We got to do some interesting R&D work for NavSea Engineers on experimental and prototype gear for Navy ships. This is what really got me interested in new product development and pushed me to learn more about different materials and processes. I learned that there was a lot more to learn, and re-visited the other departments I had worked in with a more earnest desire to soak up the info and put it to use.


Photo courtesy of: Tetra Pak

Face The New World


 This post by Alejo Aragon, where he writes about discovering the world behind the scenes of internet businesses via data entry is what inspired this piece. It really is something that should not be taken for granted, and I also know from experience. The world has changed. We do not live in the same arena we did 10, or even 5 years ago, and we are not going back.

In December 2001 I was finishing up working with a Masonry Heater outfit, and I was in a pretty bad truck wreck. I walked away from the accident, but barely. I was driving down a hill on un-sanded ice, under the speed limit on a Maine back road and the truck wheels lost hold, my truck spun out of control. Picking up speed down the hill, I slammed into, and wrapped my truck around a tree at the bottom of the hill. Of course I was wearing my seat belt, and if I had not relaxed my body to avoid stress injuries and slumped sideways to protect my head, the 6″ branch that utterly obsoleted the driver side window would have killed me dead, for sure, the permanent kind, as in “Rob no longer exists”. Too bad I am not some kind of junkie; I could have gotten free health care for my injuries. I suffered two bulged, and one herniated disc. I could barely walk; my pelvis was tilted and twisted. I could not lift my right leg 8 inches, but I could lift my left leg over my head and hold it there. It was really weird. The pain seemed multi-dimensional. I was fortunate that one of the best chiropractor and spine specialists in the US happened to live and work close by, so I was happy to spend what savings I had on sessions with him.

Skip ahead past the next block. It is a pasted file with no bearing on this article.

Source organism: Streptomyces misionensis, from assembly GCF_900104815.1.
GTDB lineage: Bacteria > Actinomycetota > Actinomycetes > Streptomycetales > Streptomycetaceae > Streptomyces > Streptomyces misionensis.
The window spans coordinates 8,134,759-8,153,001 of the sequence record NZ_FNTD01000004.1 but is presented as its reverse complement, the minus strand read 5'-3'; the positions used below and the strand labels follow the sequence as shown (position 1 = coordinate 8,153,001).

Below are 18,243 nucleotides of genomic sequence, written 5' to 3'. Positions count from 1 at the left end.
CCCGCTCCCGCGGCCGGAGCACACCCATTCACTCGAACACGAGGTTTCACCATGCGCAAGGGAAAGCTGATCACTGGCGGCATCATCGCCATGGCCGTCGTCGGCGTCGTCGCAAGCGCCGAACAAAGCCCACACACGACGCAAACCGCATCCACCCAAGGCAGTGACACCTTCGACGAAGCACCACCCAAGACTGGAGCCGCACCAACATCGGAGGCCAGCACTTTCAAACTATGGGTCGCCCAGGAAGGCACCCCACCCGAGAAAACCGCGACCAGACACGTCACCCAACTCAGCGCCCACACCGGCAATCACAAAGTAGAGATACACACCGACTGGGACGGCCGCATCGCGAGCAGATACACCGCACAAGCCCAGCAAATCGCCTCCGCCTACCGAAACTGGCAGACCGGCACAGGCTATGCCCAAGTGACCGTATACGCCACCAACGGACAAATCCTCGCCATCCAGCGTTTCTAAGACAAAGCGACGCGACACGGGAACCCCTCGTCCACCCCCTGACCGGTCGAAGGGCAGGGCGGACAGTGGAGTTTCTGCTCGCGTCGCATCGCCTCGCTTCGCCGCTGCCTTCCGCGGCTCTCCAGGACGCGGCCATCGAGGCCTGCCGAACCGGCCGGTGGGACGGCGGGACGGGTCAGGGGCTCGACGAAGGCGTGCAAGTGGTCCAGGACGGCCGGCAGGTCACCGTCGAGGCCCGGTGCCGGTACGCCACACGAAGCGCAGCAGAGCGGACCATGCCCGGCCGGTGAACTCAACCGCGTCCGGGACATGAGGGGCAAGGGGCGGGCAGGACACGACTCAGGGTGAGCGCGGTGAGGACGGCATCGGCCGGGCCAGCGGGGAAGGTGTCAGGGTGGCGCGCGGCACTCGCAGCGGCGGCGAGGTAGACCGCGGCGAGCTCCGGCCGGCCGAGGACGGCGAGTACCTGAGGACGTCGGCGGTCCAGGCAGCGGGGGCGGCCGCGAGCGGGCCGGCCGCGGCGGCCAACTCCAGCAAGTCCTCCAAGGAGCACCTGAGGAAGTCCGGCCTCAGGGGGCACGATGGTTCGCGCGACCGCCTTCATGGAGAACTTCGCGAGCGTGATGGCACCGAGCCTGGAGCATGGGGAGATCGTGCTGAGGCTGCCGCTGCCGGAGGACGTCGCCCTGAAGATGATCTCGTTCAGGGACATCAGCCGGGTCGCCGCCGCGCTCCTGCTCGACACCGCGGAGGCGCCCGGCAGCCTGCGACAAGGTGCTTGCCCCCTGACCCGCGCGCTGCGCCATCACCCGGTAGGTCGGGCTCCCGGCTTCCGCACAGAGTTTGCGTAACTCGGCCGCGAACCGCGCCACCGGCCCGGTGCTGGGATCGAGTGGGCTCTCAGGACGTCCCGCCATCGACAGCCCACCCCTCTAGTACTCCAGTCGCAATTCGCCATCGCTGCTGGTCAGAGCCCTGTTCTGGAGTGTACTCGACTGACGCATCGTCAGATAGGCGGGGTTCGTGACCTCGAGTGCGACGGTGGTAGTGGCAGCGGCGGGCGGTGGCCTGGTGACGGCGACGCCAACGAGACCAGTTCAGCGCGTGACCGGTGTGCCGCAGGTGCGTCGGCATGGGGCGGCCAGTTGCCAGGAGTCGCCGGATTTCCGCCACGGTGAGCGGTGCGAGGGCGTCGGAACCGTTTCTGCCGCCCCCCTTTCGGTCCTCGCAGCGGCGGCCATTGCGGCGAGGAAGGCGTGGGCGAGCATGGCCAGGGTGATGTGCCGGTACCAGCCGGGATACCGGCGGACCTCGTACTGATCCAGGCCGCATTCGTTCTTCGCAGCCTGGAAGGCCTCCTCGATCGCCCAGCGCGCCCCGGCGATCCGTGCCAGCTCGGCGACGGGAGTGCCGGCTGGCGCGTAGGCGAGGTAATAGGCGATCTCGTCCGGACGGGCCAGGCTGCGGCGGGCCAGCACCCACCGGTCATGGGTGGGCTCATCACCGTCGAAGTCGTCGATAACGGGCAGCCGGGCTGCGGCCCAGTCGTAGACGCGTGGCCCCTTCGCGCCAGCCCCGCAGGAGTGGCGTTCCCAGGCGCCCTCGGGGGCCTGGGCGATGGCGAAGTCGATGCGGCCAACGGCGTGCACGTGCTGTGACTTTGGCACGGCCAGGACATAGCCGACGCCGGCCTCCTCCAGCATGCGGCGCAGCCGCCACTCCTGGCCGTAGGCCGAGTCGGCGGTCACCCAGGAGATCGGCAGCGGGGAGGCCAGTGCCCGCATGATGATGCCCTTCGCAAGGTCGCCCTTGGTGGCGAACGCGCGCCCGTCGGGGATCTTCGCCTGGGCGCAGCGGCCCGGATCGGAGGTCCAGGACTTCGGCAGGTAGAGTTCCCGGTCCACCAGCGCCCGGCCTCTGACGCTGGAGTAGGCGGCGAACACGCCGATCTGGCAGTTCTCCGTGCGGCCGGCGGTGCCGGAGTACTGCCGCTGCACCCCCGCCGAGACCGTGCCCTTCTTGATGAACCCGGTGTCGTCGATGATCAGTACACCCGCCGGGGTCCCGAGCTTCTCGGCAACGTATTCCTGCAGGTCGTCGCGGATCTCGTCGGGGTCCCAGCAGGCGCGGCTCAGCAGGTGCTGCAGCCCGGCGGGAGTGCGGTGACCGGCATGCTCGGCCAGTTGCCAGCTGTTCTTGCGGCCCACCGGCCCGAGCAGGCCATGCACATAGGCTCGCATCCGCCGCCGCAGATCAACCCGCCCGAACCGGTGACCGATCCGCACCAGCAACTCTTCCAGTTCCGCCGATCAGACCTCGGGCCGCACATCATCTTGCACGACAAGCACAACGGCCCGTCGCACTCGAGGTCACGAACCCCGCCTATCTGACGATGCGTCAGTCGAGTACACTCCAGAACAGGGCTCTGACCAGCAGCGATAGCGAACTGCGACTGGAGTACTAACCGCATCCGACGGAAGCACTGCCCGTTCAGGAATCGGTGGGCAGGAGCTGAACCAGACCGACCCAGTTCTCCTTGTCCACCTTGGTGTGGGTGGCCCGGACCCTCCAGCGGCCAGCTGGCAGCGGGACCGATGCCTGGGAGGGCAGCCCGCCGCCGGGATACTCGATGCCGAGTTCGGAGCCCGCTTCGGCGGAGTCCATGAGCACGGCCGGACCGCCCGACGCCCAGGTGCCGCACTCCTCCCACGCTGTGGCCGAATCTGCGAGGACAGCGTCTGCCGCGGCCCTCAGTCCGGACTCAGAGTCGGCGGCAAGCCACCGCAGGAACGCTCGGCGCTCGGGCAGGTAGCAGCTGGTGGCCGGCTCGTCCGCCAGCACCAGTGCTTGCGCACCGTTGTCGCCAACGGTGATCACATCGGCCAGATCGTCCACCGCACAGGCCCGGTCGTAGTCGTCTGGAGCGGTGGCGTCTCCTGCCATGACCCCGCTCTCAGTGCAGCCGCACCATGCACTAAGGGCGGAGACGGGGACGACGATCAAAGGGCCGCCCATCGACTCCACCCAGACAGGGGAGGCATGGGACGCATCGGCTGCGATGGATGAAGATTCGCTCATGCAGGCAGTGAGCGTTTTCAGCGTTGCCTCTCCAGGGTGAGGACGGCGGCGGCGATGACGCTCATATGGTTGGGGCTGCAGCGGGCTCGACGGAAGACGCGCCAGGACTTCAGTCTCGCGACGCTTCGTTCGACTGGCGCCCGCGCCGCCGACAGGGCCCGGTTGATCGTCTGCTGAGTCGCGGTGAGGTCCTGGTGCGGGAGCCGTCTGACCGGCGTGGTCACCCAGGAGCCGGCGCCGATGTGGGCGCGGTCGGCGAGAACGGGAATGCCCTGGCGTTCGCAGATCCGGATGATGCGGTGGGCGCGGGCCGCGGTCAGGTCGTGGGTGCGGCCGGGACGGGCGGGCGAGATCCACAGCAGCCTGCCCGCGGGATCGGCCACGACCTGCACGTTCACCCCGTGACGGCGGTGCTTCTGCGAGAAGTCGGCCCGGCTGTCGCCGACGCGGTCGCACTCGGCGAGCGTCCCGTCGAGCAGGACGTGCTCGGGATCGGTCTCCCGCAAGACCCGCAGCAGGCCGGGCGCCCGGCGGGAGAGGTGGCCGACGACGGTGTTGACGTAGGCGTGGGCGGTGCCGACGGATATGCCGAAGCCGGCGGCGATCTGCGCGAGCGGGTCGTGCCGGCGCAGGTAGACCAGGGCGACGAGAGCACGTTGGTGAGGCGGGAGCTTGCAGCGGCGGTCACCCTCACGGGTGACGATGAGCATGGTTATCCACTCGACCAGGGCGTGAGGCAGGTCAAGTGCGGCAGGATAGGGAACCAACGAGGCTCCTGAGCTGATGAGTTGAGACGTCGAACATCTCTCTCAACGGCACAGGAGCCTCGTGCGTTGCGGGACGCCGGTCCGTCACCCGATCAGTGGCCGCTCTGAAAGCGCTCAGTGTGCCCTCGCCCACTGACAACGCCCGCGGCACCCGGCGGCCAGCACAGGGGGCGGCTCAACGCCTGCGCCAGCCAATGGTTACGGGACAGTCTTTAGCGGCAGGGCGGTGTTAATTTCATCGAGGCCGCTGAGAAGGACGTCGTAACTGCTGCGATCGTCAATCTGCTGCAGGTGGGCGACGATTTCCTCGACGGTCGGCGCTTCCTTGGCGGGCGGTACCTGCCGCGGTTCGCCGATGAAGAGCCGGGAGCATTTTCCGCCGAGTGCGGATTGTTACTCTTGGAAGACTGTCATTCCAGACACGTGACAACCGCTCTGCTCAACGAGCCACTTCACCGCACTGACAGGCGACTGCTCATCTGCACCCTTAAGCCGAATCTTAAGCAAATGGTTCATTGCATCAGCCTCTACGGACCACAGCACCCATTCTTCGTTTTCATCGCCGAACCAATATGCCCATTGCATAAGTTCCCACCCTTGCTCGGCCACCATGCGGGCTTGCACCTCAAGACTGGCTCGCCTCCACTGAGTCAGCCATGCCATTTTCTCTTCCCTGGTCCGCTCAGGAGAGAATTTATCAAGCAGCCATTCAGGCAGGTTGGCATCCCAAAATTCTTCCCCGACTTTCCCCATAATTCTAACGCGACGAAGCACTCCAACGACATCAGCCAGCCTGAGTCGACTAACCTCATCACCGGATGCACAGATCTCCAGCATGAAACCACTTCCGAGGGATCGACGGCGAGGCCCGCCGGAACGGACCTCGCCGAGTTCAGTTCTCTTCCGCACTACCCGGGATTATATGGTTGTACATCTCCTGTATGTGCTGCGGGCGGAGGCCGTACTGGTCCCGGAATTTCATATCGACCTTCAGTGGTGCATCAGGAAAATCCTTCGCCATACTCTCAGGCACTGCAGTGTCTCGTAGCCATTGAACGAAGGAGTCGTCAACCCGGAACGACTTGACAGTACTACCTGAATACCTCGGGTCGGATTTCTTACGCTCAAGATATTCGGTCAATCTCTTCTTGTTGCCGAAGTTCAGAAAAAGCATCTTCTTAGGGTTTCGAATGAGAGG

I spent most of the next three months on my stomach. I was doing a Winter house-sit at a place that had internet, so guess what? I started researching environmentally responsible products as they relate to construction, and I started teaching myself code. There I was, lying on my stomach, in the middle of a Maine Winter having crazy, seriously insane back spasms, doing research and learning code. I taught myself HTML, that’s what was mainly happening back then, and no sooner did I learn it, it became nearly defunct as a stand-alone programming language with the advent of CSS and a more pronounced dynamic internet dependence on a programming code called PHP (Personal Home Page Tools).

About 8 years of chronic pain which gleefully was not permanent, a few hundred hours of Yoga, many adjustments, and a world of experience later there are things I can do with my back now that I could not do when I was a Buck. From time to time I still have spasms down the entire right side of my body, those sharp pains that remind me how proud I am to have skills and to be a contributor. And since then I have tried my hand at a couple of internet projects where I had to use the HTML, the CSS and the PHP. It’s not easy. It really is not easy.